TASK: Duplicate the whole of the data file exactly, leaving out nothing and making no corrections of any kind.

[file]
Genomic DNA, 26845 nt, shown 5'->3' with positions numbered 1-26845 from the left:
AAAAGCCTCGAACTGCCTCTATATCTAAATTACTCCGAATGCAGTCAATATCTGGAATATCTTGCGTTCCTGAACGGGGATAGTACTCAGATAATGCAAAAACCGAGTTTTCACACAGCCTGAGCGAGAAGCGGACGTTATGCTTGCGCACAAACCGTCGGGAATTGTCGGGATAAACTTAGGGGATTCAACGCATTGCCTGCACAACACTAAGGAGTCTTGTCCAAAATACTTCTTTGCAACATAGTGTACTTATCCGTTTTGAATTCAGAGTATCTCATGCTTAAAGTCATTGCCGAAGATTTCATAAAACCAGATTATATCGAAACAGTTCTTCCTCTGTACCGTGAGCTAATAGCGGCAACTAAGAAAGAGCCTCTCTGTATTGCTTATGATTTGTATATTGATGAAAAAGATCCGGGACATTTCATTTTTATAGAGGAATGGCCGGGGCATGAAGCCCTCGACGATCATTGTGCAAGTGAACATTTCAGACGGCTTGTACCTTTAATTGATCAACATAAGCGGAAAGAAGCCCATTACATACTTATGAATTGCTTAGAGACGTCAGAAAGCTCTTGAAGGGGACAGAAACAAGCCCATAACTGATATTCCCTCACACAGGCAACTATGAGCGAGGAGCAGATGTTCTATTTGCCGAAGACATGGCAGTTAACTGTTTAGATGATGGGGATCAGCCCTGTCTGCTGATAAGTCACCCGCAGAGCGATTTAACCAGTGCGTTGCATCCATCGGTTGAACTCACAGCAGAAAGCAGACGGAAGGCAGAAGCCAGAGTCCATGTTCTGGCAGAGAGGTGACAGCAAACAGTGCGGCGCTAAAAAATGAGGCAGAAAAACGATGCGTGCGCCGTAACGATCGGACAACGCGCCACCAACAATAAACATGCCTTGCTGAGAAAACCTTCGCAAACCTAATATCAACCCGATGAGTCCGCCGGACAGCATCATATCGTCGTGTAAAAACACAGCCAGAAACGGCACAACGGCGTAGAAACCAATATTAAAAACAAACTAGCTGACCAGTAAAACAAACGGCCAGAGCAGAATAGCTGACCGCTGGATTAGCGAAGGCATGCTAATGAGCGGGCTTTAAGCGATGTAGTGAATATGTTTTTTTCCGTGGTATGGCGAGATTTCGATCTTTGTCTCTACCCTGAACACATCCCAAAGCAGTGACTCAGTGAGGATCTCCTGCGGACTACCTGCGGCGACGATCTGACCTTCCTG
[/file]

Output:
Genomic DNA, 26845 nt, shown 5'->3' with positions numbered 1-26845 from the left:
AAAAGCCTCGAACTGCCTCTATATCTAAATTACTCCGAATGCAGTCAATATCTGGAATATCTTGCGTTCCTGAACGGGGATAGTACTCAGATAATGCAAAAACCGAGTTTTCACACAGCCTGAGCGAGAAGCGGACGTTATGCTTGCGCACAAACCGTCGGGAATTGTCGGGATAAACTTAGGGGATTCAACGCATTGCCTGCACAACACTAAGGAGTCTTGTCCAAAATACTTCTTTGCAACATAGTGTACTTATCCGTTTTGAATTCAGAGTATCTCATGCTTAAAGTCATTGCCGAAGATTTCATAAAACCAGATTATATCGAAACAGTTCTTCCTCTGTACCGTGAGCTAATAGCGGCAACTAAGAAAGAGCCTCTCTGTATTGCTTATGATTTGTATATTGATGAAAAAGATCCGGGACATTTCATTTTTATAGAGGAATGGCCGGGGCATGAAGCCCTCGACGATCATTGTGCAAGTGAACATTTCAGACGGCTTGTACCTTTAATTGATCAACATAAGCGGAAAGAAGCCCATTACATACTTATGAATTGCTTAGAGACGTCAGAAAGCTCTTGAAGGGGACAGAAACAAGCCCATAACTGATATTCCCTCACACAGGCAACTATGAGCGAGGAGCAGATGTTCTATTTGCCGAAGACATGGCAGTTAACTGTTTAGATGATGGGGATCAGCCCTGTCTGCTGATAAGTCACCCGCAGAGCGATTTAACCAGTGCGTTGCATCCATCGGTTGAACTCACAGCAGAAAGCAGACGGAAGGCAGAAGCCAGAGTCCATGTTCTGGCAGAGAGGTGACAGCAAACAGTGCGGCGCTAAAAAATGAGGCAGAAAAACGATGCGTGCGCCGTAACGATCGGACAACGCGCCACCAACAATAAACATGCCTTGCTGAGAAAACCTTCGCAAACCTAATATCAACCCGATGAGTCCGCCGGACAGCATCATATCGTCGTGTAAAAACACAGCCAGAAACGGCACAACGGCGTAGAAACCAATATTAAAAACAAACTAGCTGACCAGTAAAACAAACGGCCAGAGCAGAATAGCTGACCGCTGGATTAGCGAAGGCATGCTAATGAGCGGGCTTTAAGCGATGTAGTGAATATGTTTTTTTCCGTGGTATGGCGAGATTTCGATCTTTGTCTCTACCCTGAACACATCCCAAAGCAGTGACTCAGTGAGGATCTCCTGCGGACTACCTGCGGCGACGATCTGACCTTCCTG